This is a very touchy subject for me. I’m mixed-race, and I grew up without really seeing “people like me” aside from some Benetton ads! If I am honest, it didn’t feel like an issue. You get so used to the same marketing formula that you start to internalise the image and think “it is how it should be”. But then you realise that the lack of exposure that minorities suffer from (whether based on body shape, gender, culture, race, ability, age, sexuality or any other criteria) is what contributes in a big way to a glass ceiling that’s preventing progress.

I recently attended an event where an iconic brand explained how they embrace the “diversity trend”. This mentality is a real issue. Diversity is crucial, it has to be a focus, but it can so easily fall into tokenism. I want to avoid this at all costs. Brands need to find ways to be more authentic with their approach (and a lot of smaller brands especially do this pretty well already). This is why I select the faces of my brand through what I branded an “anti-casting”.

Brands cannot exploit people’s physical differences to sell and expect a pat on the back. It is obvious diversity is needed at the top so tokenism mishaps and gross cultural appropriation are avoided, and so authenticity can finally belong in branding.

We love your concept of “Anti-casting”, can you tell us a little bit more?

The anti-casting is core to The Underargument’s purpose. It is my take on a more authentic representation of diversity but also my take on women empowerment.

Because The Underargument is heavily based on storytelling, I have an on-going call out for women to share stories related to existing or upcoming themes. I don’t ask them for anything else (not their size, not their picture, just their words). I pick a handful of stories I love, and this is how I select the faces of my brand. By not seeing the faces of my brand before the shoot! And yes, it can be a logistical challenge with sizing. But mostly, I take it as a humble reminder that with a commitment to diversity comes a responsibility to cater to different body types, needs and abilities.

The anti-casting shoots are the highlights of my work. Having everyday women vulnerably sharing their story and courageously posing wearing next to nothing in front of a camera is such a powerful moment for all involved. The feedback I receive from the experience is priceless. So many women have shared how cathartic writing their story and cementing it with the shoot was to them.

Now, I do find that I get more able-bodied cisgender caucasian women sharing their stories. I think that is because other people do not yet realise they are welcome in this space. The more the anti-casting concept spreads, the more diverse people I get to feature. I think it will continue to have the desired snowball effect, so all women feel they also belong in these campaigns. I’m learning as I go but doing diversity by typecasting will never be an option for my brand.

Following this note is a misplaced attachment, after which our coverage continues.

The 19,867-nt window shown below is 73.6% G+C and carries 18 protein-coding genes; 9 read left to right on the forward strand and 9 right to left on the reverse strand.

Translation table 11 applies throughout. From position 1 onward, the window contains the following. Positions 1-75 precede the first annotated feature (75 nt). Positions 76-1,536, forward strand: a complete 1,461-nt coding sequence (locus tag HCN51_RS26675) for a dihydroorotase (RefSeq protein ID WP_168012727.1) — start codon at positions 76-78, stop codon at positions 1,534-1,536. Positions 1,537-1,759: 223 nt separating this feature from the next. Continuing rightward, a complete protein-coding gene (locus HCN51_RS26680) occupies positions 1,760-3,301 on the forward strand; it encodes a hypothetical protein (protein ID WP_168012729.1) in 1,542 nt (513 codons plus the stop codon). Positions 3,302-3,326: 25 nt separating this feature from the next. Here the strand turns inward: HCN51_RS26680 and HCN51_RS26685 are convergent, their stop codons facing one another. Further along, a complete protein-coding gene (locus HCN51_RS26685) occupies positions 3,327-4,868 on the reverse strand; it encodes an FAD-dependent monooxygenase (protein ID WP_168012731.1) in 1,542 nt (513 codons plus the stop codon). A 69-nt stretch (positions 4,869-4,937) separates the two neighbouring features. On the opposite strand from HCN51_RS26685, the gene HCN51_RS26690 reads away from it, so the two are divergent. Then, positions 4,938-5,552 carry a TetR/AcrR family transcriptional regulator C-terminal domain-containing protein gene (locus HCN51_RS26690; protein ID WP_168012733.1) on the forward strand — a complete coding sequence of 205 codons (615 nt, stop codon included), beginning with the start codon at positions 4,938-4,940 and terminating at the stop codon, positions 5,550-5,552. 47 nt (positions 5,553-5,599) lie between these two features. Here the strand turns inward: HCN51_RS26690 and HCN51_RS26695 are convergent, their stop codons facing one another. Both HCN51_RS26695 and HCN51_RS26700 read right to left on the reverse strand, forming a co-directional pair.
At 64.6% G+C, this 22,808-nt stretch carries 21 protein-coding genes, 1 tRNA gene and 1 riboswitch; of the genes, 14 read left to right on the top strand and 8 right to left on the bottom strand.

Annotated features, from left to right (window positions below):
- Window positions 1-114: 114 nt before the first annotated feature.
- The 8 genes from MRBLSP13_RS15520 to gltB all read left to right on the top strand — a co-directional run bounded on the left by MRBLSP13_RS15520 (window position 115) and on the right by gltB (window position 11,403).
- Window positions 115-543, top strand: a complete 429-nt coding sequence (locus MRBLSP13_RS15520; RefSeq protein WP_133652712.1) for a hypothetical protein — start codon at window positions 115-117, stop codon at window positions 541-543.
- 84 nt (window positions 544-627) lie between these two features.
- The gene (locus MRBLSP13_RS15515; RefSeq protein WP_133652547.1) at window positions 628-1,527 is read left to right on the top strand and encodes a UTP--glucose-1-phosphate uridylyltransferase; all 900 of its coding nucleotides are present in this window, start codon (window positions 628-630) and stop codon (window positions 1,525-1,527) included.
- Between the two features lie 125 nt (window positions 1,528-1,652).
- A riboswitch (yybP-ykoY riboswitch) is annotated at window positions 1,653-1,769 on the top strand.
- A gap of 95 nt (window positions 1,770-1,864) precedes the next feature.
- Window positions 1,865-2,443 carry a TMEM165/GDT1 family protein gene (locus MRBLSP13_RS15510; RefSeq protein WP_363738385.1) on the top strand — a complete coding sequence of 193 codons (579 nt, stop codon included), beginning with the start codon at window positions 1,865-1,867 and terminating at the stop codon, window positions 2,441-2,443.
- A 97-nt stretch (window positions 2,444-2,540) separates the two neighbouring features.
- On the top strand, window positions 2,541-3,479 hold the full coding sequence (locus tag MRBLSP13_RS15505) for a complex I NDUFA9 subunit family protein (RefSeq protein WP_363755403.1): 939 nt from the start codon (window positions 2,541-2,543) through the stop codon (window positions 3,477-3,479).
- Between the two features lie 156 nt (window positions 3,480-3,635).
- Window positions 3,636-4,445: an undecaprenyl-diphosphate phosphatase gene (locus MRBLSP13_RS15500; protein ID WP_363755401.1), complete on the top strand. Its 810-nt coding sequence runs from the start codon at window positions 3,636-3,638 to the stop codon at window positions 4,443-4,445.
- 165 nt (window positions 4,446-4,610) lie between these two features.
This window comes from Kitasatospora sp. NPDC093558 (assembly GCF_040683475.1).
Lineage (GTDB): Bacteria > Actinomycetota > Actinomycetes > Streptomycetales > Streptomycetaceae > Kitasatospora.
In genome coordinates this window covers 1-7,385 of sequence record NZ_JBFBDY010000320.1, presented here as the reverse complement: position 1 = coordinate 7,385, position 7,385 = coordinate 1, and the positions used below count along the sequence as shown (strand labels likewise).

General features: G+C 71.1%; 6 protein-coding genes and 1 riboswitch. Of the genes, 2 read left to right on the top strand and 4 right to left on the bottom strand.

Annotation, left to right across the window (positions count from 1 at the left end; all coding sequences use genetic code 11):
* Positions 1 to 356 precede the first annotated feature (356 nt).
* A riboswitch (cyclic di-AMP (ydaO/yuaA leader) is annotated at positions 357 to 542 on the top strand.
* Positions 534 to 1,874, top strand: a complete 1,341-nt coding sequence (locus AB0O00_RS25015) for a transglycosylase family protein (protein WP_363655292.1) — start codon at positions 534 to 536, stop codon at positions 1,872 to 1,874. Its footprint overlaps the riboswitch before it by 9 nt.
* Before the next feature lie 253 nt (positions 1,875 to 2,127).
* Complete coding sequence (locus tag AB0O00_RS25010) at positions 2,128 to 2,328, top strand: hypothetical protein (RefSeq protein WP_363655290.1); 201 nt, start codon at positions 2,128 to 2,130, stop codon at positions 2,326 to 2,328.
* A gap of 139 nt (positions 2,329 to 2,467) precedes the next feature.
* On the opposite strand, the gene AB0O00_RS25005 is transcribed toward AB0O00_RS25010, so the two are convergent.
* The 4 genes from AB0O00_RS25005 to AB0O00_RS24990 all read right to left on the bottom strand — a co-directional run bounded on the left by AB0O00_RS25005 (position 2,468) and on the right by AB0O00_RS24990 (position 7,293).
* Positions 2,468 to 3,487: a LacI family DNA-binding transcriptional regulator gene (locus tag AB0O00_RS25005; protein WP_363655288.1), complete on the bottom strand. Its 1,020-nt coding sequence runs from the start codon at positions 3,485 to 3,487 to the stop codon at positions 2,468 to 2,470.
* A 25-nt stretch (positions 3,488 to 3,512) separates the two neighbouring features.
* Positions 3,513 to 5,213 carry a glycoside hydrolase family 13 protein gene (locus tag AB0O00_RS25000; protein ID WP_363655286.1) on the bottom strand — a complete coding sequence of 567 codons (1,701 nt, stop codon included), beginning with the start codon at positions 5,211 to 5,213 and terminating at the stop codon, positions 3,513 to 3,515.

How can we make lingerie while respecting the environment?

Another tough question! In my wildest dreams, I would have collections that are mostly biodegradable. I do want to continue using sheer fabrics and embroideries, so I’m keeping a close eye on all the exciting bio yarns and fabrics that have been coming out over the past few years.

In the meantime, the focus for me is on sustainability. I see it as 3-fold; the design, the craft and the people.

I’m always looking at ways to improve the designs and the fact we are seasonless means that we can run a bit of an unusual production schedule to limit dead stock. We only source Oeko-Tex materials and only buy GOTS cotton. We give a lot of thought into packaging too. We’re plastic-free, and if it isn’t recycled and recyclable or biodegradable, it has to be reusable. This is how I came about designing pretty and colourful care labels that turn into bookmarks.

I wanted to guarantee a high-quality product that would last and support the craft. Paying the extra cost of having materials made by European craftsmen that have been making mesh, embroideries or lace for sometimes over a century is for me a key part of The Underargument’s dedication to sustainability.

Last but not least, people. I carefully select all my suppliers, and I cherish personal relationships. I picked our factory in Madagascar for many reasons, but one was the way they give back. From the way they provide for their staff to the children’s foundation they run, there is a lot of humanity in what they do. Sustainability for The Underargument is about building lasting relationships, thinking about how we can all stay in the game for the long run and support each other.

It’s all far from perfect, but every decision made for the brand is made with a conscious effort to do better and limit our footprint. That’s until my big dream for biodegradable ranges can come to life.